The Postal and Telecommunications Regulatory Authority of Zimbabwe (POTRAZ) has today released its sector performance report for Q3 2021. And as I am sure you all expected, mobile data has continued its march upwards. According to the report, mobile internet traffic increased by 10.4% to record 25,902,392,908MB from the 23,436,332,679MB registered in Q2 2021.
|Period Under Review||Internet Traffic (Terabytes TB)|
The explosion in mobile internet usage over the pandemic has been something to behold especially considering that data prices have been tracking upwards as well. It looks like whatever may come, Zimbabweans are not hindered from some sort of internet presence even if it may just be a WhatsApp bundle. The consumption of mobile data has also been reflected in the growth of its revenue share, as it registered a 2.5% growth in contribution from the figure recorded in Q2 2021.
The revenue contribution of Internet & data service has been consistently increasing as demand is consistently rising. An increase in out-of-bundle mobile Internet and data traffic was recorded in the quarter under review and this had a positive impact on revenue.POTRAZ Q3 2021 Report
Mobile data is now just 3.2% shy of beating out Voice Calls as the industry’s biggest earner (with the gap to voice now just being 3.1%) and this trend has been brewing for some time.
|Period Under Review||Voice Calls Revenue Share||Mobile Data Revenue Share|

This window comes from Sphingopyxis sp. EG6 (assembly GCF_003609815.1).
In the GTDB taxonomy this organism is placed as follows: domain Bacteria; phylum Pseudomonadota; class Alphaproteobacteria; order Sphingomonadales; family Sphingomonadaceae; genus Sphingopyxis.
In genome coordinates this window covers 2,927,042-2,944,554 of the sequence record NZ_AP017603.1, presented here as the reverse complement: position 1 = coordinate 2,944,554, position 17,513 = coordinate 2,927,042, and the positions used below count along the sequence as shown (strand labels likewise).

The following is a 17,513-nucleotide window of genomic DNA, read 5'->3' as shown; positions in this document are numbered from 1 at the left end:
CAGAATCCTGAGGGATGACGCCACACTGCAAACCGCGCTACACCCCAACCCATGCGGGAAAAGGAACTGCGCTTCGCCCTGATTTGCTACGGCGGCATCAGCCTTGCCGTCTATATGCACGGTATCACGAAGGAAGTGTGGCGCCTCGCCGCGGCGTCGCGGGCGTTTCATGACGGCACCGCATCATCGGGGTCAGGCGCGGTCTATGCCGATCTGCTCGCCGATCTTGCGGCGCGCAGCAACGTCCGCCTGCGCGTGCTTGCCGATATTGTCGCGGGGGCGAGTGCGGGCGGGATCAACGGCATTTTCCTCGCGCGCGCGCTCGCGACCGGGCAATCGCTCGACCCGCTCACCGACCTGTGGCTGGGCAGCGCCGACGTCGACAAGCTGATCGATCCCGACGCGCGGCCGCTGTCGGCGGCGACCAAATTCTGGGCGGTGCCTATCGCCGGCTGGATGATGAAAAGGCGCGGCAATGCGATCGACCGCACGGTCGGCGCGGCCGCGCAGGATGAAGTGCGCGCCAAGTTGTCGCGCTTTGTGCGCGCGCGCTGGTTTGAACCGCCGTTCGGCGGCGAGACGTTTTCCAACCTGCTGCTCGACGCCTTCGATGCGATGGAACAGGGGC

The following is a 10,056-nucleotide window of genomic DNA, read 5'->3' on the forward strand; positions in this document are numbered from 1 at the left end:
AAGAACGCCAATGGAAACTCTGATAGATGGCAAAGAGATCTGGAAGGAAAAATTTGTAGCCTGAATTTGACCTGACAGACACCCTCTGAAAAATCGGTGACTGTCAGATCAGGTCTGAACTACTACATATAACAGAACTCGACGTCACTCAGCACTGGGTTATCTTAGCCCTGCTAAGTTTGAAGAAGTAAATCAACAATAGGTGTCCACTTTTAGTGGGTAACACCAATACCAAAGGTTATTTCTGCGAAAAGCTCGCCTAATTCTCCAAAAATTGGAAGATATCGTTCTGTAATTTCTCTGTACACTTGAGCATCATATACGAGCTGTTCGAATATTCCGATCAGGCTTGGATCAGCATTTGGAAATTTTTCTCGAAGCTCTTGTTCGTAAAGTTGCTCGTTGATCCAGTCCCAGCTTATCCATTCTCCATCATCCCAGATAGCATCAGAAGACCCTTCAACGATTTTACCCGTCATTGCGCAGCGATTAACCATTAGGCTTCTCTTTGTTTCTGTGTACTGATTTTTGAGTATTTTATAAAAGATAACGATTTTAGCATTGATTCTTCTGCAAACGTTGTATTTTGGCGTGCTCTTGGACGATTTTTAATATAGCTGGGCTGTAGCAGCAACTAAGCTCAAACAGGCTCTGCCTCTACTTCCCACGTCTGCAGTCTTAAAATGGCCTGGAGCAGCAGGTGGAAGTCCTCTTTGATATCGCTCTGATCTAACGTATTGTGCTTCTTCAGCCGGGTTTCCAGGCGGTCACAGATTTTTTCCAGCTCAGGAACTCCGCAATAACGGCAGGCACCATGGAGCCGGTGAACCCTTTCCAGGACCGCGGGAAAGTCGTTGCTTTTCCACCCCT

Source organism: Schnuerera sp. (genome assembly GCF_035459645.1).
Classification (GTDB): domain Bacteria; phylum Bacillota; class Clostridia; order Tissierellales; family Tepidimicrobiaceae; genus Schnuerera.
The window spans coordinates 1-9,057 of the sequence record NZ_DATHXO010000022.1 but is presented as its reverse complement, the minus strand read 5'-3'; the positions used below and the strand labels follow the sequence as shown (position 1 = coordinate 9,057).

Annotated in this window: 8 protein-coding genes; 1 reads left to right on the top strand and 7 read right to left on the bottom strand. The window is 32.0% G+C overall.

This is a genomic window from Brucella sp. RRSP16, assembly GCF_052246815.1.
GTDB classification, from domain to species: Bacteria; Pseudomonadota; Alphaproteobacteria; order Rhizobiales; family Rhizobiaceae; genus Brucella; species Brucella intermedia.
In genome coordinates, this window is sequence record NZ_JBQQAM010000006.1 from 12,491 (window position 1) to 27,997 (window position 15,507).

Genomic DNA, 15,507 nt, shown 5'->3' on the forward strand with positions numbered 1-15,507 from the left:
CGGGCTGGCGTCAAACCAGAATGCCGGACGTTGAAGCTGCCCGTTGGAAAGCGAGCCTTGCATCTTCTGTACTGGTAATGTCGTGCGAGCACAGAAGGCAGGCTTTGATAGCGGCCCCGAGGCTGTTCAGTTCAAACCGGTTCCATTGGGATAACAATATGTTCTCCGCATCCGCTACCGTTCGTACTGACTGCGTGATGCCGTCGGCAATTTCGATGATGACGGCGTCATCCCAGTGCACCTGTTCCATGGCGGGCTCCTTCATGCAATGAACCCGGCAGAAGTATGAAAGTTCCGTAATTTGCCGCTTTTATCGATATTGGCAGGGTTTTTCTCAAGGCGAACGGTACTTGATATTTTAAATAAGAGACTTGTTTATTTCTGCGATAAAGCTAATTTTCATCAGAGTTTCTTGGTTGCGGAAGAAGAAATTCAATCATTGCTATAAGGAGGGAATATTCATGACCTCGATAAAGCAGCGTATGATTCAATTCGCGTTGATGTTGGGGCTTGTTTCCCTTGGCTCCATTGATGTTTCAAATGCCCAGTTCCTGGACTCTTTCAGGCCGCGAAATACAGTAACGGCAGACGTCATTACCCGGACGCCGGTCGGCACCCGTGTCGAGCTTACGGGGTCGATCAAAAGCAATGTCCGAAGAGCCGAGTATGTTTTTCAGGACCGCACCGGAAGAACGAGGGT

The fluctuations here are also being affected by the erosion of other services like SMS and Sim card sales
A similar trend affected fixed telephone services
The ground gained by mobile internet to voice calls is similar to that which affected landlines. For a long time now the internet has been the biggest earner for fixed telephone operators dating back to Q1, 2020 when internet services contributed 71.6% to their total revenue.
Now, it might be too early to say for certain that mobile internet will take over voice calls as the biggest earner because smart capable phones that can run WhatsApp and other over the internet equivalents of traditional services are not easily accessible, price-wise. They come at quite the cost even the feature phones which companies like Econet and TelOne have brought to the market. This is on top of the cost of data that seems to be reviewed every other week and the proliferation of mobile internet infrastructure across Zimbabwe (especially rural areas).
The rise in mobile data revenue share might just be a case of those who can afford mobile internet buying bundles more than they are using voice calls. We are still in the pandemic, video conferencing, e-learning and remote work are almost commonplace now.